divorce guilt

I originally posted this on my personal blog, but feel it is appropriate to share with all of you, so I am posting it here as well.  I have discussed guilt and how to overcome it, but this is a more personal look at post divorce guilt.

I think it is important to share pieces of my own story, so you can all see that I have been there and that I know where you are coming from.  I have been divorced for almost 6 years.  The whys and how of what happened is not pertinent.  Let’s just say the marriage was a debacle of the Nth degree, and things needed to be changed, so I changed them.

But, did I create a bigger debacle by changing things?  I sometimes think I did.

My children are raised Jewish in both homes, but in such different ways, that it is almost as if they are not even the same religion.  Is that where the guilt is from?  No.  They will learn from him and from me and will have a wealth of information to choose how they will live their lives as adults.  And, no matter what they choose, they will be loved by me always and with no judgment.

But, where the guilt does come in, is the solitude they experience when they are not with me.  Being anti social is an art form.  Being anti parent is an art form.  And, if it were a career, then my ex would as rich as King Midas.  But, it is not, and it hurts my kids that they have to cease activity and social outlets when they are with their father.

They have learned and accepted this fact.  He is who he is.  They can’t change him, and believe me, they have asked…

“I have baseball practice, will you take me?”

“We’ll see.”

They know that means no.  They hardly ask anymore, but they do complain to me about it…a lot.  So, in my guilt, I overindulge; over satisfy, over book and over do for them when they are here.  Am I doing them any favors?  No.  But, I am at a loss.  I have this urge to “make up” for the times they are not here and are denied things they want to do.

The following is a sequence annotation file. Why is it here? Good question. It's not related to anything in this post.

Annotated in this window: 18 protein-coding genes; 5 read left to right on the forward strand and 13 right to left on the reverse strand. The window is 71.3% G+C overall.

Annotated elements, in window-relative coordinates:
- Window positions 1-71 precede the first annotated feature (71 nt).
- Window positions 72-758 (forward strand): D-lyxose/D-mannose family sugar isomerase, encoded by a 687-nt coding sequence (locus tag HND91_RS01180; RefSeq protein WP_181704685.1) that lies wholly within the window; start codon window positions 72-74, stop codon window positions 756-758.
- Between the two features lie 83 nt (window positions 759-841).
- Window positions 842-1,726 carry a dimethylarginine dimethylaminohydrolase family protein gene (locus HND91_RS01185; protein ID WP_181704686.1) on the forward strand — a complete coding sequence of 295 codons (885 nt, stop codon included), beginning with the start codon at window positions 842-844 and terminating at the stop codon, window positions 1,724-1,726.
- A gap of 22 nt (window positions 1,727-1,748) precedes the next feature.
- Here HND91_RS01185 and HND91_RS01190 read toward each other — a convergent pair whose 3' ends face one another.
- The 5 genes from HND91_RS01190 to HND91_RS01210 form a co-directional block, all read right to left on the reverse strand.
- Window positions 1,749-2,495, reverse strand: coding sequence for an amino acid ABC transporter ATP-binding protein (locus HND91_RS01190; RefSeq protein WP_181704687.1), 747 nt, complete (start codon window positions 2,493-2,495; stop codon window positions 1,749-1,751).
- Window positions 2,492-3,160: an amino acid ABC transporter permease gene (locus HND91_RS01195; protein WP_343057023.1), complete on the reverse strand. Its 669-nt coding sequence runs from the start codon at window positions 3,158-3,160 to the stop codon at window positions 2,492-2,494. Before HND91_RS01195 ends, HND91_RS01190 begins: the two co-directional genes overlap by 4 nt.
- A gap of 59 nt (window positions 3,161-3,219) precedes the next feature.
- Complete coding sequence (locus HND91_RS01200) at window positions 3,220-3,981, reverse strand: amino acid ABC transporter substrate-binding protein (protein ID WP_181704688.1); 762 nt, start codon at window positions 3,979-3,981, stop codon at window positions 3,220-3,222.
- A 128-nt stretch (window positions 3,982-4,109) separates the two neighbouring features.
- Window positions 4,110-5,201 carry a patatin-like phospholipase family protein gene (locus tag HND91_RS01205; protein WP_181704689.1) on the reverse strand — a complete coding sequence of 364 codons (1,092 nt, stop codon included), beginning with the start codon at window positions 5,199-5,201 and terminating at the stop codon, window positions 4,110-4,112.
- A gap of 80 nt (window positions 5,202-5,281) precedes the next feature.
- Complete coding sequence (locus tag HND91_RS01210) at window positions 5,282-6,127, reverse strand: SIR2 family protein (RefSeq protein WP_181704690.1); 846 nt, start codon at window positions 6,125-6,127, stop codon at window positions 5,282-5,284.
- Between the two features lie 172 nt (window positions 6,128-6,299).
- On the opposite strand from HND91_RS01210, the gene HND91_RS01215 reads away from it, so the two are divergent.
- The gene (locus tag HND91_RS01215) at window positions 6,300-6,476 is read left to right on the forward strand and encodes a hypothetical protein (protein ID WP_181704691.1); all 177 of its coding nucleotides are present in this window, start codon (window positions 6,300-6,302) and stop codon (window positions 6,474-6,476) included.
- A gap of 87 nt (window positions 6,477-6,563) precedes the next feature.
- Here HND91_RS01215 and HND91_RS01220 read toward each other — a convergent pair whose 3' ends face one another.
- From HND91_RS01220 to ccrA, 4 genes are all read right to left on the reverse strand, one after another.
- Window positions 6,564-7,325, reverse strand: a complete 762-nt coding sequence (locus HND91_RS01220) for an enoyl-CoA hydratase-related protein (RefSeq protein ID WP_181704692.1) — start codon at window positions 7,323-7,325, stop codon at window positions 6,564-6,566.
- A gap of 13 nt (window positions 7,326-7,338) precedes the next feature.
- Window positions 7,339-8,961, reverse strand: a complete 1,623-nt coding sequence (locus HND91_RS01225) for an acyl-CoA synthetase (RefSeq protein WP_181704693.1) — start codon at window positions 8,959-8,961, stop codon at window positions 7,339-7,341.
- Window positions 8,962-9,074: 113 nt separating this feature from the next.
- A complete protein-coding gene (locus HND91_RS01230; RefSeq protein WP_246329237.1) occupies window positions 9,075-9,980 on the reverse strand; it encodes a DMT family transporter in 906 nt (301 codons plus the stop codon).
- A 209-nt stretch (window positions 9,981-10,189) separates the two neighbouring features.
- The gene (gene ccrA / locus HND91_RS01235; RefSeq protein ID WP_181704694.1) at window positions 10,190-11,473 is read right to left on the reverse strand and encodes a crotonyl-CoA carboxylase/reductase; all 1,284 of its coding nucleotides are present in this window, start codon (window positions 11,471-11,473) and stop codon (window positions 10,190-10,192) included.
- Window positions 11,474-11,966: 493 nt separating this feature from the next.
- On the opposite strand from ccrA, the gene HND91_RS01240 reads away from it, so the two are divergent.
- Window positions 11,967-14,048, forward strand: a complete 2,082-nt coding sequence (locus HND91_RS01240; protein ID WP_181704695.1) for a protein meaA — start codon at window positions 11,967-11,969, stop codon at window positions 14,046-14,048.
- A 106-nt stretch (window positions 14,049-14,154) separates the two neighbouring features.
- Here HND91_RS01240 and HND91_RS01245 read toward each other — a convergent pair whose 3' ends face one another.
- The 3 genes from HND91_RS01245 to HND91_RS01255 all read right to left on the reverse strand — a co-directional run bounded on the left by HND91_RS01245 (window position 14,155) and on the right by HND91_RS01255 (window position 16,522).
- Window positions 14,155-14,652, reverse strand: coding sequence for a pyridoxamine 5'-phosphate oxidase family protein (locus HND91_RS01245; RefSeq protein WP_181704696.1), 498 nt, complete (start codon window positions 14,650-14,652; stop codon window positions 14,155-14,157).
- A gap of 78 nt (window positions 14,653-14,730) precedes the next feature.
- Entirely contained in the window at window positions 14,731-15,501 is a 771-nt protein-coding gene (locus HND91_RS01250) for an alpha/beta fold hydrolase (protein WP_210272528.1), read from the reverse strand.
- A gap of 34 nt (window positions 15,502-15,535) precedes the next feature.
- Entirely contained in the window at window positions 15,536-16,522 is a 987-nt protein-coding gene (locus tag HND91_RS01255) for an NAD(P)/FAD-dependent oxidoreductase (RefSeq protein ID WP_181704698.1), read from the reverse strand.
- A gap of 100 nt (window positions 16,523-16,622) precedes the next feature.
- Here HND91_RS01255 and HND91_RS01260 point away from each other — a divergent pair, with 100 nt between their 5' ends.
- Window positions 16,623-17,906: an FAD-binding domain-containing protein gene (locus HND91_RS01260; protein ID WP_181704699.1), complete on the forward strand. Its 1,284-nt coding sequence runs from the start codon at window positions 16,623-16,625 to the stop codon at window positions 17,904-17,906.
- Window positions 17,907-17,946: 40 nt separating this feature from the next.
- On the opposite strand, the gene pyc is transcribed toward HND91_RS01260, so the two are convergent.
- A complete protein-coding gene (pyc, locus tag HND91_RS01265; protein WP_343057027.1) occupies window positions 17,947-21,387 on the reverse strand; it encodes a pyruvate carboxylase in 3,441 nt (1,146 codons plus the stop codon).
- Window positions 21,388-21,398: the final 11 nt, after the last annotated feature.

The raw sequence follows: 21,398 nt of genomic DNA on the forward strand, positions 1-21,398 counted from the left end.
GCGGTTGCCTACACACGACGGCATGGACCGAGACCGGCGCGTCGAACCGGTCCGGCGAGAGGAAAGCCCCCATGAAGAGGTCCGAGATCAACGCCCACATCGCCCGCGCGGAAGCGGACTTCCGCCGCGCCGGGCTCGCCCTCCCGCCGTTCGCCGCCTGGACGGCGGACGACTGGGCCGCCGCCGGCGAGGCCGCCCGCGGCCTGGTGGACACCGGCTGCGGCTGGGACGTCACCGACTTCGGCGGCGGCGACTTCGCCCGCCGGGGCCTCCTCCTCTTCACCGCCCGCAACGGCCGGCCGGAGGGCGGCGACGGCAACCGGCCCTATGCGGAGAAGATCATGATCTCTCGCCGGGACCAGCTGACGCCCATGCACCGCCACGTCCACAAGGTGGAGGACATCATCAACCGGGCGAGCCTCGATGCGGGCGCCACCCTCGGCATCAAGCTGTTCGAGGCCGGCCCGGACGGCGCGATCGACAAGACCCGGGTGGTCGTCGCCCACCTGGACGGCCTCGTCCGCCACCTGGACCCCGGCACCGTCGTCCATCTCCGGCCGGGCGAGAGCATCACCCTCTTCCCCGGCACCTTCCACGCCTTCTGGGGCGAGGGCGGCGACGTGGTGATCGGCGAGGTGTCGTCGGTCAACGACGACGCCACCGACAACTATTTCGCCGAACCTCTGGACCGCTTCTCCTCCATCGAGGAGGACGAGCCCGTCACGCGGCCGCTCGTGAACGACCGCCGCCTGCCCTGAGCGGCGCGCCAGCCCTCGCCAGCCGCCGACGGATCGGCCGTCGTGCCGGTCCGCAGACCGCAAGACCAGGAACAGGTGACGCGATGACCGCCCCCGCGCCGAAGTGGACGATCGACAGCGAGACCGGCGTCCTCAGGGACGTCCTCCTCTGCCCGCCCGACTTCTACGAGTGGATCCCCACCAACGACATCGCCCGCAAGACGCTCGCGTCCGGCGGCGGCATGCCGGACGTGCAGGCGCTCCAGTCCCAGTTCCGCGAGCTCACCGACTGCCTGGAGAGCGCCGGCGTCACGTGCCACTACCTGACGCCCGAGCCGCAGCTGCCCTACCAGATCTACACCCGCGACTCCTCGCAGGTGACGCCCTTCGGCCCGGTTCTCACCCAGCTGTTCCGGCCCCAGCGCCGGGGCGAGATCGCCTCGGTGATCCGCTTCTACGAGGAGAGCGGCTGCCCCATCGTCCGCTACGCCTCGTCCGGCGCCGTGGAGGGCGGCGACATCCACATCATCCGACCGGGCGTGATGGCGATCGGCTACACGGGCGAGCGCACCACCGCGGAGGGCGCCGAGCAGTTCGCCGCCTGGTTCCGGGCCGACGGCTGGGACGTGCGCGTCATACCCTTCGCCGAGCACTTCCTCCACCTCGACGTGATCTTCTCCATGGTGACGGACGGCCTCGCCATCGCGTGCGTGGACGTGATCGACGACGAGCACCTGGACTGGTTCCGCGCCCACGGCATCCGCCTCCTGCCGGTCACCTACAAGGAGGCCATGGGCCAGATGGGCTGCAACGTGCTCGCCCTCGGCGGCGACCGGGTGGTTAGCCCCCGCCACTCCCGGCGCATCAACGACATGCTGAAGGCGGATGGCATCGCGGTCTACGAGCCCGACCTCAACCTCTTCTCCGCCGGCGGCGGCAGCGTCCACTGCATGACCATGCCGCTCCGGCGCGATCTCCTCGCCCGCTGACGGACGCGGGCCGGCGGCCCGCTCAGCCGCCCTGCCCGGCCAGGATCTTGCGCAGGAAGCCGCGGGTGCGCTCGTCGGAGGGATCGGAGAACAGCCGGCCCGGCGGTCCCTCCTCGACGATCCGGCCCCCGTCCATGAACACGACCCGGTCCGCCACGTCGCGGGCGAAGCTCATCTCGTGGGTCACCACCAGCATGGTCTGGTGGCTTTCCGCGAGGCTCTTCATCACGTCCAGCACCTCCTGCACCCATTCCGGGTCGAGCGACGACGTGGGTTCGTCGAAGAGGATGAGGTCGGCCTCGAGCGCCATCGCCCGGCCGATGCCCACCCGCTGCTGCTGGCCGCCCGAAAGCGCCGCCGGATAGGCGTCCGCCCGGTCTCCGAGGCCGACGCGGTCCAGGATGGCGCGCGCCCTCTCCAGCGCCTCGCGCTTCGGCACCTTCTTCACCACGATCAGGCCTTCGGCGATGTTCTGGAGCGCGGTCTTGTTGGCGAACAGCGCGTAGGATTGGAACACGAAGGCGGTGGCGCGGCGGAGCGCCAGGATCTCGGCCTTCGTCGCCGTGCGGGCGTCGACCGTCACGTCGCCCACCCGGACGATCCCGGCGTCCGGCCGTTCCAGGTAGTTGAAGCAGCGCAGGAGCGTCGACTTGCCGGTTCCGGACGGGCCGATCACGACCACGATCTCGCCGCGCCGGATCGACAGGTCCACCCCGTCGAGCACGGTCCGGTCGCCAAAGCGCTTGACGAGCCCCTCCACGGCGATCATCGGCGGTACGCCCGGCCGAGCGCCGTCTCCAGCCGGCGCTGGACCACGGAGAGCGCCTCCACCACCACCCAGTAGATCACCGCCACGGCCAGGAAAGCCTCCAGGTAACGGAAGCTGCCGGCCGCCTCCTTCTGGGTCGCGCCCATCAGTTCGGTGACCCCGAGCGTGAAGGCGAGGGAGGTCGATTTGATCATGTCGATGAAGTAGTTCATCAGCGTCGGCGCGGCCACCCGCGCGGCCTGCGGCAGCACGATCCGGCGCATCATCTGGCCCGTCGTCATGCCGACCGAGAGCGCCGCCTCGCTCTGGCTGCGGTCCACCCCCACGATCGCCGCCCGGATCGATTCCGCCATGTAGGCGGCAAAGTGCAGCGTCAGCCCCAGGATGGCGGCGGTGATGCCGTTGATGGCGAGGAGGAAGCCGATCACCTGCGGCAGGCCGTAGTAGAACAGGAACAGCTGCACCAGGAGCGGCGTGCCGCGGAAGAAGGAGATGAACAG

It’s a vicious circle and a debacle of the highest order.  But, it is my life.  Divorced parent guilt.

For those of you who experience this same type of guilt, how do you handle it?  Do you roll with it or do you overcompensate like I do?

Acknowledge, accept, empower and heal.

When did I Heal

When I sat across the courtroom table facing my ex husband and his shiny new wife, I couldn’t help but think that I felt nothing.  I wasn’t angry anymore.  I wasn’t scared.  I tried to remember what it was like to be married to him, and I drew a blank.  I looked hard at him to see if there was any love left, and it was like trying to peer into the depths of an acquaintance.

When did I heal?  When did I become okay?  I don’t remember a specific incident when it happened.  I just looked at him today, the culmination of a very long and very ugly contempt court battle after the divorce, and realized I was fine.

I stood up to him.  I didn’t back down, no matter how many times he threatened, cajoled or got mean.  I didn’t roll over and play dead. It was the first time.  This trial.  He was used to stomping all over me and leaving large shoe marks up and down my spine.

I remember when I used to ask him about things I had done, what his thoughts were.  He would always reply with, “Why do you always need a pat on the back?” I didn’t want validation or even a “Good Job, Honey”; I just wanted acknowledgment that I existed as more than the babysitter, taxi driver, homework helper, cook, maid and whore.

I spent 5 years married to this man, sharing his bed and helping him raise his children and our children.  I spent the two years after divorce in my Divorce Lawyer’s office, counting up the number of offenses he had committed by not following the decree.  Recounting things my children had told me that had happened to them while in his care.  I was angry.  I was fed up.  I was done.

Perhaps it was when we met in at my Divorce Lawyer’s offices to sign a change to the temporary orders regarding visitation, when he had given in over coffee at Whole Foods.  Perhaps it was when I told him I was sick and the doctors did not know what was wrong with me, and he cried.

I didn’t know.  I just knew that sitting in that courtroom, staring at him and his shiny new wife across that table, that I was not only okay, but I was going to be okay.  I knew that after being married and subsequently divorced from him, that he had given me three gifts.  My son, my daughter and the knowledge that life will never be as hard as it was with him, and if I can make it through all of this, I can make it through anything.

Acknowledge, Accept, Empower and Heal.

Recent Posts